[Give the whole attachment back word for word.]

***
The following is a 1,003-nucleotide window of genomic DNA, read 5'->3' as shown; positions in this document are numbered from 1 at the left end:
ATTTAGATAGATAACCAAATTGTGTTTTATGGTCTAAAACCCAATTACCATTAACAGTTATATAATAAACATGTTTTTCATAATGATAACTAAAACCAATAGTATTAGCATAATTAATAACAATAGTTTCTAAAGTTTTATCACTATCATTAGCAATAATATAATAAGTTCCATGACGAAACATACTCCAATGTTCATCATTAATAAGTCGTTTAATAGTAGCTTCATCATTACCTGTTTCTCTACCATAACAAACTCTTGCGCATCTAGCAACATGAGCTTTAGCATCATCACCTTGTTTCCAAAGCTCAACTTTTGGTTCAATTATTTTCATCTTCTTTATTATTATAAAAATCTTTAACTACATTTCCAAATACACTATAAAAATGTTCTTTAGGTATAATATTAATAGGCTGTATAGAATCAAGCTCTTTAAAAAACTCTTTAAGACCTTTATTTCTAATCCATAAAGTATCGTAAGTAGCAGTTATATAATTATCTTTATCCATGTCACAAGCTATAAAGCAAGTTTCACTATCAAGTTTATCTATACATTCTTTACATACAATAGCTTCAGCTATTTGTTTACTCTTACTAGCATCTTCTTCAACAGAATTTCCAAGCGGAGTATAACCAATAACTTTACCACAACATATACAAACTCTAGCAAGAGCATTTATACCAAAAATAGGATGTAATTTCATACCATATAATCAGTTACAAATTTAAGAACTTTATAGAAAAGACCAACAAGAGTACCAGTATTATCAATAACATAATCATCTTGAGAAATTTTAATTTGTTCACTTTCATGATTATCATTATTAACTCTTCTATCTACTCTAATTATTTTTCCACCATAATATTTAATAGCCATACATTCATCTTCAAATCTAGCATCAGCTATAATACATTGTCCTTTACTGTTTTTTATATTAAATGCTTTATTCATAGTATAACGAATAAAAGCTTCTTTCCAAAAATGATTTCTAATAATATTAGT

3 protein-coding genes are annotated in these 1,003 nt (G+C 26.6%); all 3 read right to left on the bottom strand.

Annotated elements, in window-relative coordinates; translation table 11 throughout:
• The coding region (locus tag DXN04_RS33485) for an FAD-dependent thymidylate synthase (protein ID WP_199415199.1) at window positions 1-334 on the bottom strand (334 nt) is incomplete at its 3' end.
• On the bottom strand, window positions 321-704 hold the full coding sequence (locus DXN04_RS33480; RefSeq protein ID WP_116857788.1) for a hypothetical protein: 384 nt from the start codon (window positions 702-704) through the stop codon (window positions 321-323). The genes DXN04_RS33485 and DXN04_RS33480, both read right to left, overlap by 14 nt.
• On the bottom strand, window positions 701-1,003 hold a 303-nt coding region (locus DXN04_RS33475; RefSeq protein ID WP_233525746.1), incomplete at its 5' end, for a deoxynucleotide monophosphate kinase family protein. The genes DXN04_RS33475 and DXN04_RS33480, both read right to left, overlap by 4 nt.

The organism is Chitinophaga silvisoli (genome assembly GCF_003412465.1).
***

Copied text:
The following is a 1,003-nucleotide window of genomic DNA, read 5'->3' as shown; positions in this document are numbered from 1 at the left end:
ATTTAGATAGATAACCAAATTGTGTTTTATGGTCTAAAACCCAATTACCATTAACAGTTATATAATAAACATGTTTTTCATAATGATAACTAAAACCAATAGTATTAGCATAATTAATAACAATAGTTTCTAAAGTTTTATCACTATCATTAGCAATAATATAATAAGTTCCATGACGAAACATACTCCAATGTTCATCATTAATAAGTCGTTTAATAGTAGCTTCATCATTACCTGTTTCTCTACCATAACAAACTCTTGCGCATCTAGCAACATGAGCTTTAGCATCATCACCTTGTTTCCAAAGCTCAACTTTTGGTTCAATTATTTTCATCTTCTTTATTATTATAAAAATCTTTAACTACATTTCCAAATACACTATAAAAATGTTCTTTAGGTATAATATTAATAGGCTGTATAGAATCAAGCTCTTTAAAAAACTCTTTAAGACCTTTATTTCTAATCCATAAAGTATCGTAAGTAGCAGTTATATAATTATCTTTATCCATGTCACAAGCTATAAAGCAAGTTTCACTATCAAGTTTATCTATACATTCTTTACATACAATAGCTTCAGCTATTTGTTTACTCTTACTAGCATCTTCTTCAACAGAATTTCCAAGCGGAGTATAACCAATAACTTTACCACAACATATACAAACTCTAGCAAGAGCATTTATACCAAAAATAGGATGTAATTTCATACCATATAATCAGTTACAAATTTAAGAACTTTATAGAAAAGACCAACAAGAGTACCAGTATTATCAATAACATAATCATCTTGAGAAATTTTAATTTGTTCACTTTCATGATTATCATTATTAACTCTTCTATCTACTCTAATTATTTTTCCACCATAATATTTAATAGCCATACATTCATCTTCAAATCTAGCATCAGCTATAATACATTGTCCTTTACTGTTTTTTATATTAAATGCTTTATTCATAGTATAACGAATAAAAGCTTCTTTCCAAAAATGATTTCTAATAATATTAGT

3 protein-coding genes are annotated in these 1,003 nt (G+C 26.6%); all 3 read right to left on the bottom strand.

Annotated elements, in window-relative coordinates; translation table 11 throughout:
• The coding region (locus tag DXN04_RS33485) for an FAD-dependent thymidylate synthase (protein ID WP_199415199.1) at window positions 1-334 on the bottom strand (334 nt) is incomplete at its 3' end.
• On the bottom strand, window positions 321-704 hold the full coding sequence (locus DXN04_RS33480; RefSeq protein ID WP_116857788.1) for a hypothetical protein: 384 nt from the start codon (window positions 702-704) through the stop codon (window positions 321-323). The genes DXN04_RS33485 and DXN04_RS33480, both read right to left, overlap by 14 nt.
• On the bottom strand, window positions 701-1,003 hold a 303-nt coding region (locus DXN04_RS33475; RefSeq protein ID WP_233525746.1), incomplete at its 5' end, for a deoxynucleotide monophosphate kinase family protein. The genes DXN04_RS33475 and DXN04_RS33480, both read right to left, overlap by 4 nt.

The organism is Chitinophaga silvisoli (genome assembly GCF_003412465.1).